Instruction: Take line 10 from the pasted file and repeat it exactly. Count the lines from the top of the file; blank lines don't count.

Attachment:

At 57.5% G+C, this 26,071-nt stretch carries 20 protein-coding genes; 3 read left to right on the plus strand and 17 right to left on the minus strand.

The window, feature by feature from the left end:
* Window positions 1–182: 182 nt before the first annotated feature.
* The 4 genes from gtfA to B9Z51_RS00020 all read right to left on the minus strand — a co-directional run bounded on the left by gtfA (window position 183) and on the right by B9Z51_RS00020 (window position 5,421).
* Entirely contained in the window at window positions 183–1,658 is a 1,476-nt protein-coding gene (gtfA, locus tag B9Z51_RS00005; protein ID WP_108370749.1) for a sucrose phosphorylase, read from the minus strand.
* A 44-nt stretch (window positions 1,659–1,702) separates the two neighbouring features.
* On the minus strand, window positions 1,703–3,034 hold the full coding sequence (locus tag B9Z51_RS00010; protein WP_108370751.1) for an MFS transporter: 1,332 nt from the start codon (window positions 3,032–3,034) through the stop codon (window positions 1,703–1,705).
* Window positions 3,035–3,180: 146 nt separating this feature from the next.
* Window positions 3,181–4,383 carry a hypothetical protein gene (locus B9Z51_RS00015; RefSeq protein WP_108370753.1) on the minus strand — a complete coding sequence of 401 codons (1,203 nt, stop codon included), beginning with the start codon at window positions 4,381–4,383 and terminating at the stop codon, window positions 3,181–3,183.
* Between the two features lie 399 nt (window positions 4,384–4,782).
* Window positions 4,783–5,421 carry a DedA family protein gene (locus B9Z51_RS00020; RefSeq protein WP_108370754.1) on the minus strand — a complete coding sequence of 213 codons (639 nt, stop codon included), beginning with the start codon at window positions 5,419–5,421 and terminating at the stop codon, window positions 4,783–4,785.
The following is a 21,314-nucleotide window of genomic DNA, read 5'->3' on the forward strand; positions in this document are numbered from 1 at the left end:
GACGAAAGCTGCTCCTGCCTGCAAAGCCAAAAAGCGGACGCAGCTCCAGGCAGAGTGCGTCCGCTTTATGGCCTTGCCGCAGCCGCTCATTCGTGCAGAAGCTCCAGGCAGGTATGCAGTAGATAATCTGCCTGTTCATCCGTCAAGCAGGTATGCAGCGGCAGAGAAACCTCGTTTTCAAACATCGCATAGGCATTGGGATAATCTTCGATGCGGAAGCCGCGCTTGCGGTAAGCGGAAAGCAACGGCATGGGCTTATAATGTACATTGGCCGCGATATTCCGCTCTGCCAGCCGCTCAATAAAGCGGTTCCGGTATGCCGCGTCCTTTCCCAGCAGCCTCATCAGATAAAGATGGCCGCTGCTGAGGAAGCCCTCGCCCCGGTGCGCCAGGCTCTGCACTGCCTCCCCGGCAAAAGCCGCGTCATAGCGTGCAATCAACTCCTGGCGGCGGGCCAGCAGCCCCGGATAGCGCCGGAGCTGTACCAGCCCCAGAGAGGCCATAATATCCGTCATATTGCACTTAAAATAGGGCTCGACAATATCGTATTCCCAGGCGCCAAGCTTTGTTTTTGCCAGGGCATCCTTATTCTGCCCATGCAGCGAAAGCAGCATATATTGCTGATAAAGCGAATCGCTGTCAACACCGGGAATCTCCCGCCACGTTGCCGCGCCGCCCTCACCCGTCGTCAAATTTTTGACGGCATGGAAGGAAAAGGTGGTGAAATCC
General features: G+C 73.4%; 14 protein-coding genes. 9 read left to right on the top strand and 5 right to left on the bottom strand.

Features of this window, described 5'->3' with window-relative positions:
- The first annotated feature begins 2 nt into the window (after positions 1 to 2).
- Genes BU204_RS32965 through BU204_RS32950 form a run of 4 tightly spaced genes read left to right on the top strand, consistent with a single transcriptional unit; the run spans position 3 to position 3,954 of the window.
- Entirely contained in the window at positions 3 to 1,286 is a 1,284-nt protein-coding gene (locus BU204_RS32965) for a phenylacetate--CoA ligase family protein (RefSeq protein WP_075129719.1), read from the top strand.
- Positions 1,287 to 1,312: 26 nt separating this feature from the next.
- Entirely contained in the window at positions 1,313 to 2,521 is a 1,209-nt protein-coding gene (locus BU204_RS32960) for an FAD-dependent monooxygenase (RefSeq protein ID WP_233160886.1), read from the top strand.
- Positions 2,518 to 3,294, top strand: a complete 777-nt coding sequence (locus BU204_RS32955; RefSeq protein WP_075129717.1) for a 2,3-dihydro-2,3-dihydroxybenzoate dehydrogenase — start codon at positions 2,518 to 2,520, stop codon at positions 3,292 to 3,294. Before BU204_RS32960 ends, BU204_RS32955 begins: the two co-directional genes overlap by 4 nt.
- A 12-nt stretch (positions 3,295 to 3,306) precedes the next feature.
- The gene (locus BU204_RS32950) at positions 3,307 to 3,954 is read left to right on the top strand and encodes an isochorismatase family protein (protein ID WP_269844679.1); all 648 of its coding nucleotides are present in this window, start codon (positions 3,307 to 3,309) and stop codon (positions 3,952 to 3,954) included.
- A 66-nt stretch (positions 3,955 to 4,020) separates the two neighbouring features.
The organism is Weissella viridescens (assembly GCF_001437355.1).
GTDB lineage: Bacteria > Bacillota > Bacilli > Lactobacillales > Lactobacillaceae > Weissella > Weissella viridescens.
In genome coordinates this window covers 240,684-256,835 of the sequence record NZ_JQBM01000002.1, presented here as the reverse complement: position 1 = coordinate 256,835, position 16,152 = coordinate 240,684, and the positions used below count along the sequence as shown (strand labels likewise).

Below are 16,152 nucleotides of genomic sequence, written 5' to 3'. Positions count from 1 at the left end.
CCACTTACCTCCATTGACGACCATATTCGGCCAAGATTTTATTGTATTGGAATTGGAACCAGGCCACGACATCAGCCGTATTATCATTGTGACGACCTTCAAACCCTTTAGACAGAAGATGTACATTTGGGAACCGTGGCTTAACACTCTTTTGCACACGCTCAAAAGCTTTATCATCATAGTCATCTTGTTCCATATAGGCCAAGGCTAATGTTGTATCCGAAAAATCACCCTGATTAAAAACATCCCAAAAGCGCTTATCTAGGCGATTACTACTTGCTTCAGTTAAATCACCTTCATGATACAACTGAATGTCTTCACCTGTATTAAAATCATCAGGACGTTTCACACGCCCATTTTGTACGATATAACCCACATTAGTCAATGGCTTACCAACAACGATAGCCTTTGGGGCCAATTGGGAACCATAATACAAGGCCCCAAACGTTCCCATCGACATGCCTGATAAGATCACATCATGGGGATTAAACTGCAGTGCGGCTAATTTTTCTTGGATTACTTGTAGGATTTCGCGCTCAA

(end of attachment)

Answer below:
* Between the two features lie 399 nt (window positions 4,384–4,782).